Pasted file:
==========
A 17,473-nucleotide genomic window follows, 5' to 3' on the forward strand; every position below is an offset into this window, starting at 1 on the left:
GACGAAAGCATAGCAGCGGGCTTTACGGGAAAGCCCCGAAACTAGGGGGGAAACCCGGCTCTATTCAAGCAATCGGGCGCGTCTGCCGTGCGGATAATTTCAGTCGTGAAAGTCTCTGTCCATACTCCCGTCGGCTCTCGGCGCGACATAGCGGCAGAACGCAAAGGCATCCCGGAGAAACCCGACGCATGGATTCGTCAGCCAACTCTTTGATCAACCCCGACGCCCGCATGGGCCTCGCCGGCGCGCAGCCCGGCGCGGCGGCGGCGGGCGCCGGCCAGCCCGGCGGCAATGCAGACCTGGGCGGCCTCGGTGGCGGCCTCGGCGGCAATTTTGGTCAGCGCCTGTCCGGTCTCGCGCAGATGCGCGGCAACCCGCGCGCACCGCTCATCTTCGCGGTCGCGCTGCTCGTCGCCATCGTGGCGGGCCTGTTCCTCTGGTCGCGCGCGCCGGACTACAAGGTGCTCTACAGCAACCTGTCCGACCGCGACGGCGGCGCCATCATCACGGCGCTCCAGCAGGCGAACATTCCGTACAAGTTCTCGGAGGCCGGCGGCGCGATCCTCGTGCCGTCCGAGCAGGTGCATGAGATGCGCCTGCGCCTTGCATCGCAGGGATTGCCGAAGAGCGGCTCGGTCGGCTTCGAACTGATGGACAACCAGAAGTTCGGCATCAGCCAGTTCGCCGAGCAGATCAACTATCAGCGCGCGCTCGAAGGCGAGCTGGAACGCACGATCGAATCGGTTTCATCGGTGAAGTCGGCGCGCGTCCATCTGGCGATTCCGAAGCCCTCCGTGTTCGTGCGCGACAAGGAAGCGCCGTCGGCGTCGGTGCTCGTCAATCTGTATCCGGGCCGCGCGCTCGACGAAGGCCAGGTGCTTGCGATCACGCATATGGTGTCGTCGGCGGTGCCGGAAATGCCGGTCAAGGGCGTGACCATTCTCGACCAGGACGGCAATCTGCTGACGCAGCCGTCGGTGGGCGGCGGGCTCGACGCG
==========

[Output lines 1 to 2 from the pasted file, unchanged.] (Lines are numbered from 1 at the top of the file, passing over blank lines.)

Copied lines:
A 17,473-nucleotide genomic window follows, 5' to 3' on the forward strand; every position below is an offset into this window, starting at 1 on the left:
GACGAAAGCATAGCAGCGGGCTTTACGGGAAAGCCCCGAAACTAGGGGGGAAACCCGGCTCTATTCAAGCAATCGGGCGCGTCTGCCGTGCGGATAATTTCAGTCGTGAAAGTCTCTGTCCATACTCCCGTCGGCTCTCGGCGCGACATAGCGGCAGAACGCAAAGGCATCCCGGAGAAACCCGACGCATGGATTCGTCAGCCAACTCTTTGATCAACCCCGACGCCCGCATGGGCCTCGCCGGCGCGCAGCCCGGCGCGGCGGCGGCGGGCGCCGGCCAGCCCGGCGGCAATGCAGACCTGGGCGGCCTCGGTGGCGGCCTCGGCGGCAATTTTGGTCAGCGCCTGTCCGGTCTCGCGCAGATGCGCGGCAACCCGCGCGCACCGCTCATCTTCGCGGTCGCGCTGCTCGTCGCCATCGTGGCGGGCCTGTTCCTCTGGTCGCGCGCGCCGGACTACAAGGTGCTCTACAGCAACCTGTCCGACCGCGACGGCGGCGCCATCATCACGGCGCTCCAGCAGGCGAACATTCCGTACAAGTTCTCGGAGGCCGGCGGCGCGATCCTCGTGCCGTCCGAGCAGGTGCATGAGATGCGCCTGCGCCTTGCATCGCAGGGATTGCCGAAGAGCGGCTCGGTCGGCTTCGAACTGATGGACAACCAGAAGTTCGGCATCAGCCAGTTCGCCGAGCAGATCAACTATCAGCGCGCGCTCGAAGGCGAGCTGGAACGCACGATCGAATCGGTTTCATCGGTGAAGTCGGCGCGCGTCCATCTGGCGATTCCGAAGCCCTCCGTGTTCGTGCGCGACAAGGAAGCGCCGTCGGCGTCGGTGCTCGTCAATCTGTATCCGGGCCGCGCGCTCGACGAAGGCCAGGTGCTTGCGATCACGCATATGGTGTCGTCGGCGGTGCCGGAAATGCCGGTCAAGGGCGTGACCATTCTCGACCAGGACGGCAATCTGCTGACGCAGCCGTCGGTGGGCGGCGGGCTCGACGCG